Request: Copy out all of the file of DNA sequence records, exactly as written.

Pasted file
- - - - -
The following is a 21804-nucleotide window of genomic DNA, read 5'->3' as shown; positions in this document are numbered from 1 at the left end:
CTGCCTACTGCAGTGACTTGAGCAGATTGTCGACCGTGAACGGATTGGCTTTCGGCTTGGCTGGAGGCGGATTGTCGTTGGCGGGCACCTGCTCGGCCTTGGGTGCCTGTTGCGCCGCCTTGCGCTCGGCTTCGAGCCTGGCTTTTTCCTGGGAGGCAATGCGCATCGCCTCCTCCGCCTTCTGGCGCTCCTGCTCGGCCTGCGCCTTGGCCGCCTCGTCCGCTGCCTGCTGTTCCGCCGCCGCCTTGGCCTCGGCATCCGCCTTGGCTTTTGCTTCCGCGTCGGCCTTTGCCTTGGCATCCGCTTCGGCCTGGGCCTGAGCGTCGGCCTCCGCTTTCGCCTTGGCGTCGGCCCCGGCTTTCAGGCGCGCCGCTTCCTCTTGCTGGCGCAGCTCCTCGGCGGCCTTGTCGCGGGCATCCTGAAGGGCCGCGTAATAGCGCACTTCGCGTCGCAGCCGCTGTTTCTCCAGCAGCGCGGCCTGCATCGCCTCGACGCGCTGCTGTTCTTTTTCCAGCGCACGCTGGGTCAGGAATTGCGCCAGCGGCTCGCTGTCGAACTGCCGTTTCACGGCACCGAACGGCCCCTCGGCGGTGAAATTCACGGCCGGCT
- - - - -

The following is a 21804-nucleotide window of genomic DNA, read 5'->3' as shown; positions in this document are numbered from 1 at the left end:
CTGCCTACTGCAGTGACTTGAGCAGATTGTCGACCGTGAACGGATTGGCTTTCGGCTTGGCTGGAGGCGGATTGTCGTTGGCGGGCACCTGCTCGGCCTTGGGTGCCTGTTGCGCCGCCTTGCGCTCGGCTTCGAGCCTGGCTTTTTCCTGGGAGGCAATGCGCATCGCCTCCTCCGCCTTCTGGCGCTCCTGCTCGGCCTGCGCCTTGGCCGCCTCGTCCGCTGCCTGCTGTTCCGCCGCCGCCTTGGCCTCGGCATCCGCCTTGGCTTTTGCTTCCGCGTCGGCCTTTGCCTTGGCATCCGCTTCGGCCTGGGCCTGAGCGTCGGCCTCCGCTTTCGCCTTGGCGTCGGCCCCGGCTTTCAGGCGCGCCGCTTCCTCTTGCTGGCGCAGCTCCTCGGCGGCCTTGTCGCGGGCATCCTGAAGGGCCGCGTAATAGCGCACTTCGCGTCGCAGCCGCTGTTTCTCCAGCAGCGCGGCCTGCATCGCCTCGACGCGCTGCTGTTCTTTTTCCAGCGCACGCTGGGTCAGGAATTGCGCCAGCGGCTCGCTGTCGAACTGCCGTTTCACGGCACCGAACGGCCCCTCGGCGGTGAAATTCACGGCCGGCT